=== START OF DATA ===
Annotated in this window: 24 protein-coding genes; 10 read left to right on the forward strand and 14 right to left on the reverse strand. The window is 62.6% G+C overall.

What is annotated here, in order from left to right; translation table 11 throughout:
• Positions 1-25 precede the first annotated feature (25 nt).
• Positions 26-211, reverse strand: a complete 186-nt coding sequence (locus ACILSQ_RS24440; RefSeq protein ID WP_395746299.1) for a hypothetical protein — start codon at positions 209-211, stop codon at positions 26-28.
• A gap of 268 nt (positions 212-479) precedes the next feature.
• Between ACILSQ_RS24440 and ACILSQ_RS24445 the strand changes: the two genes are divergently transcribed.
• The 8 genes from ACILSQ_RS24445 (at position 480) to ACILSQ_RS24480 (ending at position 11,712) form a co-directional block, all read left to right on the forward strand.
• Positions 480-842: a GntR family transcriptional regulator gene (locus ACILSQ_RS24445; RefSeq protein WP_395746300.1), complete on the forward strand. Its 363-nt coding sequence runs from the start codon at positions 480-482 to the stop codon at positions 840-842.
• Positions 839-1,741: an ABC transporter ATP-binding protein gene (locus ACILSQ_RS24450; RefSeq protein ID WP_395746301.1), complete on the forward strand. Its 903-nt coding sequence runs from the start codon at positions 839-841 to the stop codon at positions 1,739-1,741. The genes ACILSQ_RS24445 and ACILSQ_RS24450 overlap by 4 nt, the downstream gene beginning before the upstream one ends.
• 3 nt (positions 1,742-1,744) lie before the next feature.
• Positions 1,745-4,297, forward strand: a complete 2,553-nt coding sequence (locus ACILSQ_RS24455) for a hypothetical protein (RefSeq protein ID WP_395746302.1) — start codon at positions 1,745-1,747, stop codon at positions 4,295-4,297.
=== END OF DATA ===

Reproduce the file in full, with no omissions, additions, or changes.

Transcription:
Annotated in this window: 24 protein-coding genes; 10 read left to right on the forward strand and 14 right to left on the reverse strand. The window is 62.6% G+C overall.

What is annotated here, in order from left to right; translation table 11 throughout:
• Positions 1-25 precede the first annotated feature (25 nt).
• Positions 26-211, reverse strand: a complete 186-nt coding sequence (locus ACILSQ_RS24440; RefSeq protein ID WP_395746299.1) for a hypothetical protein — start codon at positions 209-211, stop codon at positions 26-28.
• A gap of 268 nt (positions 212-479) precedes the next feature.
• Between ACILSQ_RS24440 and ACILSQ_RS24445 the strand changes: the two genes are divergently transcribed.
• The 8 genes from ACILSQ_RS24445 (at position 480) to ACILSQ_RS24480 (ending at position 11,712) form a co-directional block, all read left to right on the forward strand.
• Positions 480-842: a GntR family transcriptional regulator gene (locus ACILSQ_RS24445; RefSeq protein WP_395746300.1), complete on the forward strand. Its 363-nt coding sequence runs from the start codon at positions 480-482 to the stop codon at positions 840-842.
• Positions 839-1,741: an ABC transporter ATP-binding protein gene (locus ACILSQ_RS24450; RefSeq protein ID WP_395746301.1), complete on the forward strand. Its 903-nt coding sequence runs from the start codon at positions 839-841 to the stop codon at positions 1,739-1,741. The genes ACILSQ_RS24445 and ACILSQ_RS24450 overlap by 4 nt, the downstream gene beginning before the upstream one ends.
• 3 nt (positions 1,742-1,744) lie before the next feature.
• Positions 1,745-4,297, forward strand: a complete 2,553-nt coding sequence (locus ACILSQ_RS24455) for a hypothetical protein (RefSeq protein ID WP_395746302.1) — start codon at positions 1,745-1,747, stop codon at positions 4,295-4,297.